Dr. Glenn Wolfinger and dental assistant treat a patient at Pi Dental Center while intern observes

Technology has empowered people in managing their own medical and dental care. Ready access to healthcare information makes it possible for people of all ages to bolster fitness, prevent illness, identify symptoms and remedy minor issues. The Internet can locate healthcare professionals, pinpoint specialties, verify credentials and showcase expertise through sophisticated web sites. Significant positive information and valid education pour freely from computer screens “twenty-four-seven.”

The extraordinary value of online medical guidance can quickly change for the worse when self-proclaimed experts dilute evidence based science with their unscientific opinions. It is difficult for the healthcare consumer to sift through medical information and discern truth. Amateurs can easily taint actual research results and skew findings.

Sample of a Google Search Page

The banter of destructive commentary that is so prevalent on-line can be highly influential and totally without merit, and ironically, might keep a patient from choosing the doctor or dentist best suited to meet their needs.

Good physicians and dental specialists are proud to be held to a high standard. They have invested “time, talent and treasure” in learning to become fluent in the language of human healing. They have taken the Hippocratic Oath and have embraced ethics at a very high level. In spite of shadows sometimes cast on Internet, most doctors are solidly focused on making their patients healthy and happy.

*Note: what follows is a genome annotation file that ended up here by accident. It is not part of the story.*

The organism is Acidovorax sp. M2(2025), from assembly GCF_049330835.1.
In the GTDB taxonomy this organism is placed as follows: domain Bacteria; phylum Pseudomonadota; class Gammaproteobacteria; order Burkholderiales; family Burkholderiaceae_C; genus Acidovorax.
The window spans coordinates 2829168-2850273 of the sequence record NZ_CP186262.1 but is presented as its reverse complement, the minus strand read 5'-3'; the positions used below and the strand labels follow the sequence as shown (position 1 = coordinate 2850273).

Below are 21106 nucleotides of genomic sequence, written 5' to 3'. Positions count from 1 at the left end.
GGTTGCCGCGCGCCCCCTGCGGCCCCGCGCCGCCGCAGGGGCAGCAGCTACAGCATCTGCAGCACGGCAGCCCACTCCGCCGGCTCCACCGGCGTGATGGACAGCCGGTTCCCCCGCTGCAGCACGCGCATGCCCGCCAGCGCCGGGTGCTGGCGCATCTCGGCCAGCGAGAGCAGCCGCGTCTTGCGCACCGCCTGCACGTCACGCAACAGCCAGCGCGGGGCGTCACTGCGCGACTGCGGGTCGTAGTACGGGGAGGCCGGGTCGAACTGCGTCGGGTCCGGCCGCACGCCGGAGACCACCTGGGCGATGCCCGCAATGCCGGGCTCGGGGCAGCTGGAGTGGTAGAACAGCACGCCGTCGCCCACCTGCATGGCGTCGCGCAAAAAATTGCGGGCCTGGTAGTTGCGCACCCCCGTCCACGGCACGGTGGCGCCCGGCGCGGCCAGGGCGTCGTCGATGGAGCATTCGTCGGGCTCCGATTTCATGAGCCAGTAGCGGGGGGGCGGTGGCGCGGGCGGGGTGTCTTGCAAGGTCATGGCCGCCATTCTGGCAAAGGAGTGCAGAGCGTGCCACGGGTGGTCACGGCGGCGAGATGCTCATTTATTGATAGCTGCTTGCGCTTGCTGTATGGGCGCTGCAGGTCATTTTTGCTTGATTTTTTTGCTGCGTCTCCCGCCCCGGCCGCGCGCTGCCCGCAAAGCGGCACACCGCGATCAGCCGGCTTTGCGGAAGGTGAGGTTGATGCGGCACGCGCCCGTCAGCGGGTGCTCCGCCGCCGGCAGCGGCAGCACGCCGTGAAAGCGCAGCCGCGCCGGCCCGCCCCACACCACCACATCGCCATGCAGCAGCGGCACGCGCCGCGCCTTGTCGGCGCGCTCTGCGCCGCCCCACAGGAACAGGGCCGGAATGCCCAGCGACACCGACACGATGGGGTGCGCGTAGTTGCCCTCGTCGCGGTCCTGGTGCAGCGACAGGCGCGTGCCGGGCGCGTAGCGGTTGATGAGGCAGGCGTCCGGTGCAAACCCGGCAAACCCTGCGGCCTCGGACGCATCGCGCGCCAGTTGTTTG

The best advice is to be objective when evaluating Internet advice. Look to the source of the information and determine whether the message is scientifically based and springing from experience or merely the articulation of biased opinion. A little time and wisdom help this analysis. When weighing two opposing perspectives on the proper way to treat an issue, education and credentials are key to making the right choice. The Internet is a valuable resource for providing information but it is not the Bible of any medical/dental discipline.

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Tags: choosing a dentist, Dental Treatment and the Internet, Medical and Dental Health, dental technology, social media